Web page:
Whatever you focus on will expand in your life. If you focus on what you love, you will have more love in your life. If you focus on what you fear, then your fears will expand. I knew a woman who was frightened that her young son would fall. She was constantly saying, "I'm so worried that he is going to fall," and warning her son, "Be careful that you don't fall down." One day this child took a frightful fall off a neighbor's veranda and was unconscious for a number of hours. This event only justified his mother's fears. She focused even more on her fear of her son falling. As her son grew, he was constantly falling. He fell off his bike numerous times; he fell out of a tree and broke his ankle. I believe that the mother's extraordinary fear actually precipitated some of his accidents. A better strategy would have been for her to focus on her child's grace and balance.
The Causes and Effects of Fear
Whenever I am irritable with someone who is acting less than nobly, I remember that all bad behavior comes from fear. If someone you know is being selfish, rude, boorish, unkind, angry, bitter, or any other negative emotion, it's because they are afraid. They might be worried that they are not lovable, or frightened of not being accepted, or concerned that they won't have enough. The individual motivating fears may be different, but whenever someone acts badly, it's because they are afraid. The man who looks down on others does so because he is afraid that he isn't worthwhile and valuable. Realizing this helps me have compassion for others, rather than becoming upset with them.
We get upset and frightened when we think that we don't have any options. You always have options. Sometimes your option is to change your point of view about the situation. Even if you can't change the situation, usually there is another way to look at it. Shift your perspective of the situation and you can shift your fear.
Sometimes the best option is to leave the situation. You do not need to stay in a situation that does not empower you. When my daughter was young, I told her, "Meadow, if you are ever in a situation that doesn't feel right, get out! Say to yourself, 'This sucks. I'm leaving.' Trust your intuition. If you are with a group of kids who are going to do something that doesn't feel right, leave. If someone asks you to do something that you don't want to do, get out of there." I had her repeat the words "This sucks. I'm leaving" until I knew that they would come to mind whenever the need arose.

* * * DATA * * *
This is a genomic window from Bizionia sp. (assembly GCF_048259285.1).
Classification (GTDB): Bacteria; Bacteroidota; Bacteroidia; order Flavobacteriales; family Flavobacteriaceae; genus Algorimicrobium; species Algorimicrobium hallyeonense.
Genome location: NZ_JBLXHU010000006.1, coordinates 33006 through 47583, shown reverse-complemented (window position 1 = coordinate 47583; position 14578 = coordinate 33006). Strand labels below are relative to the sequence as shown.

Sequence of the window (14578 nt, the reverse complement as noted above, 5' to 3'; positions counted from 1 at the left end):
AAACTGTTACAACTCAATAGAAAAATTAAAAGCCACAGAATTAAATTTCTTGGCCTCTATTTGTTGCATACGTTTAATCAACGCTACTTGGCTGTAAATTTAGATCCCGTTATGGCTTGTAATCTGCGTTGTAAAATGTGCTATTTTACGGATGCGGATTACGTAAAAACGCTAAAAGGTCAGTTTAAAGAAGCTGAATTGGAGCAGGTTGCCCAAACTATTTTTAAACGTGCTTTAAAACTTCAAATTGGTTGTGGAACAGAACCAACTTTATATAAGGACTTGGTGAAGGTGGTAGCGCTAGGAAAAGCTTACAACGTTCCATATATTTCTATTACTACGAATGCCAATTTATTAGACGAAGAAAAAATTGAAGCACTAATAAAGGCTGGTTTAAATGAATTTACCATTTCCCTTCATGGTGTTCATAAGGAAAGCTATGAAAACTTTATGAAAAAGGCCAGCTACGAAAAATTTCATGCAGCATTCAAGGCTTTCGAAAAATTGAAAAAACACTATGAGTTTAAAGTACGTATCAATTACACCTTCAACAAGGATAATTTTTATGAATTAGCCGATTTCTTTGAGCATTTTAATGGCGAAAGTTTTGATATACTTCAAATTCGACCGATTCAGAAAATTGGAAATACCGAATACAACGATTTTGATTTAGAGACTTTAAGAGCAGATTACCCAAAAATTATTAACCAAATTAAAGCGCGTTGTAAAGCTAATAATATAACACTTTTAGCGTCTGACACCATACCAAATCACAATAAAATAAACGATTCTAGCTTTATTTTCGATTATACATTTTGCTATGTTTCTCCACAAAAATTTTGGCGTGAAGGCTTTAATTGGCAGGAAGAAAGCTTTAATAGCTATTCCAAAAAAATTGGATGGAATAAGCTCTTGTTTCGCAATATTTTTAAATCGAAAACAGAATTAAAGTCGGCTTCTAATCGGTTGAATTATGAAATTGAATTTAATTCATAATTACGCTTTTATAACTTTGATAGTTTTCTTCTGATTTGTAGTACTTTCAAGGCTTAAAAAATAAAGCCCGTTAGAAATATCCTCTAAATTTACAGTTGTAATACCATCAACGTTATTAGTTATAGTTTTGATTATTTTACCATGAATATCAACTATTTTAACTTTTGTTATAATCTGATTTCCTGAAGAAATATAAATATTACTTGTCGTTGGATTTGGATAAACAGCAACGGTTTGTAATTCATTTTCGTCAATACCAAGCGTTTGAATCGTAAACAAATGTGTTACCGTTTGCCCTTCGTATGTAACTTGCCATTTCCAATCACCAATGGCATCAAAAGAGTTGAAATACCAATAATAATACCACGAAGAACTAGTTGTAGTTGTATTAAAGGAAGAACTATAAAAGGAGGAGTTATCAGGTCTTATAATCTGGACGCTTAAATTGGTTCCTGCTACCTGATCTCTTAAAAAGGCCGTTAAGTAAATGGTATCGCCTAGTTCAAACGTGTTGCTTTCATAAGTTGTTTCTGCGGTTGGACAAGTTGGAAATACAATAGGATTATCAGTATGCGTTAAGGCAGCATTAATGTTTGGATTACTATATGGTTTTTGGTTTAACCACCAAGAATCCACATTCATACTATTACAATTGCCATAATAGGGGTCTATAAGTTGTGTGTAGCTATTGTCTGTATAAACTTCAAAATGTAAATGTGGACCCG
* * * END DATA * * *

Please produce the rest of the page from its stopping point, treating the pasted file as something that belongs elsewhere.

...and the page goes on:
Fear Can Be Good When It Acts a Warning System
Fear isn't necessarily always a bad thing. Sometimes it acts as a warning system. It is true; females do have intuition. It is one of our gifts. If you are in a place that doesn't feel right, leave immediately. If you step into an elevator and it feels strange, get out! Forget about being polite or nice. Female victims when telling their stories usually say that they could sense something was wrong beforehand but didn't act on that feeling because it wouldn't have been polite. Always listen to your gut instincts. Your fear can be a warning system giving you immediate information about a situation or person.
Roberta is a strong and capable woman who leads hiking treks in the lower Himalayan mountains. One morning, as her trekking group started out, she began to have an uneasy feeling, which expanded into a full-blown fear. Rationally there was no reason for her anxiety. The skies were clear, the mountain reports were good. Instead of listening to her mind, though, she listened to her fear. She took an alternative route to their destination. When they arrived, they heard that another group had been caught in an avalanche on the trail they had intended to take, and several people had been killed. This is a dramatic example of listening to your fear; there will be times when you'll never know the reason why you chose one road instead of another in life, but have confidence that there is always a reason.
Reprinted with permission of the publisher, Hay House Inc.
Secrets & Mysteries
by Denise Linn.
About the Author
Denise Linn has researched healing traditions from cultures around the world for more than 30 years. As a renowned lecturer, author, and visionary, she regularly gives seminars on six continents, and also appears extensively on television and radio shows. She is also the author of: If I Can Forgive, So Can You: My Autobiography of How I Overcame My Past and Healed My Life; Sacred Space: Clearing and Enhancing the Energy of Your Home; The Secret Language of Signs; Space Clearing A-Z: How to Use Feng Shui to Purify and Bless Your Home; Quest: A Guide to Creating Your Own Vision Quest; Feng Shui for the Soul plus many more. Visit her website at www.DeniseLinn.com.